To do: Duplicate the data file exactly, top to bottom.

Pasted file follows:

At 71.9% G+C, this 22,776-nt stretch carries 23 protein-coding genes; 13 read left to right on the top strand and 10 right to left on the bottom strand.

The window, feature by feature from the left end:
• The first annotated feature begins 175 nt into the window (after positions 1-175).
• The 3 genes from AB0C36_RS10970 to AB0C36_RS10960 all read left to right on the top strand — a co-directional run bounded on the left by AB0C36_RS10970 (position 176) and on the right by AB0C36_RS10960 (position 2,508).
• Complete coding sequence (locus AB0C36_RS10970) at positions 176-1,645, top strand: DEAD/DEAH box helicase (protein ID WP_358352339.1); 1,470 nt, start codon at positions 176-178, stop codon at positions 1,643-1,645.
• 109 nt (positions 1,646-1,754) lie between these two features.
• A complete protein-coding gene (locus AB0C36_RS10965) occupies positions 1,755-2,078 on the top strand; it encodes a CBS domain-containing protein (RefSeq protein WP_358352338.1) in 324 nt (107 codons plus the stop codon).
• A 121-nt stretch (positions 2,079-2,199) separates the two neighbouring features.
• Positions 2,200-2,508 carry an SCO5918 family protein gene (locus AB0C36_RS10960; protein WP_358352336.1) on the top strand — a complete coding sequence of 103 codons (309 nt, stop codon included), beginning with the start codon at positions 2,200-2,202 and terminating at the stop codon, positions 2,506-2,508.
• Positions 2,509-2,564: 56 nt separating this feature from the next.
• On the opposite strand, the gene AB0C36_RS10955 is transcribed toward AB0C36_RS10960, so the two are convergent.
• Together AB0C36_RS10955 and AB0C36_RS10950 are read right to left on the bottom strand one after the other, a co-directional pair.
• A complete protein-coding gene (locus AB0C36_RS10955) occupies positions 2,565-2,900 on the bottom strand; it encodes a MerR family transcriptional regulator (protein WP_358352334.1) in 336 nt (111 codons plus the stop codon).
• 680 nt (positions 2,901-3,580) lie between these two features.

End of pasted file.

At 71.9% G+C, this 22,776-nt stretch carries 23 protein-coding genes; 13 read left to right on the top strand and 10 right to left on the bottom strand.

The window, feature by feature from the left end:
• The first annotated feature begins 175 nt into the window (after positions 1-175).
• The 3 genes from AB0C36_RS10970 to AB0C36_RS10960 all read left to right on the top strand — a co-directional run bounded on the left by AB0C36_RS10970 (position 176) and on the right by AB0C36_RS10960 (position 2,508).
• Complete coding sequence (locus AB0C36_RS10970) at positions 176-1,645, top strand: DEAD/DEAH box helicase (protein ID WP_358352339.1); 1,470 nt, start codon at positions 176-178, stop codon at positions 1,643-1,645.
• 109 nt (positions 1,646-1,754) lie between these two features.
• A complete protein-coding gene (locus AB0C36_RS10965) occupies positions 1,755-2,078 on the top strand; it encodes a CBS domain-containing protein (RefSeq protein WP_358352338.1) in 324 nt (107 codons plus the stop codon).
• A 121-nt stretch (positions 2,079-2,199) separates the two neighbouring features.
• Positions 2,200-2,508 carry an SCO5918 family protein gene (locus AB0C36_RS10960; protein WP_358352336.1) on the top strand — a complete coding sequence of 103 codons (309 nt, stop codon included), beginning with the start codon at positions 2,200-2,202 and terminating at the stop codon, positions 2,506-2,508.
• Positions 2,509-2,564: 56 nt separating this feature from the next.
• On the opposite strand, the gene AB0C36_RS10955 is transcribed toward AB0C36_RS10960, so the two are convergent.
• Together AB0C36_RS10955 and AB0C36_RS10950 are read right to left on the bottom strand one after the other, a co-directional pair.
• A complete protein-coding gene (locus AB0C36_RS10955) occupies positions 2,565-2,900 on the bottom strand; it encodes a MerR family transcriptional regulator (protein WP_358352334.1) in 336 nt (111 codons plus the stop codon).
• 680 nt (positions 2,901-3,580) lie between these two features.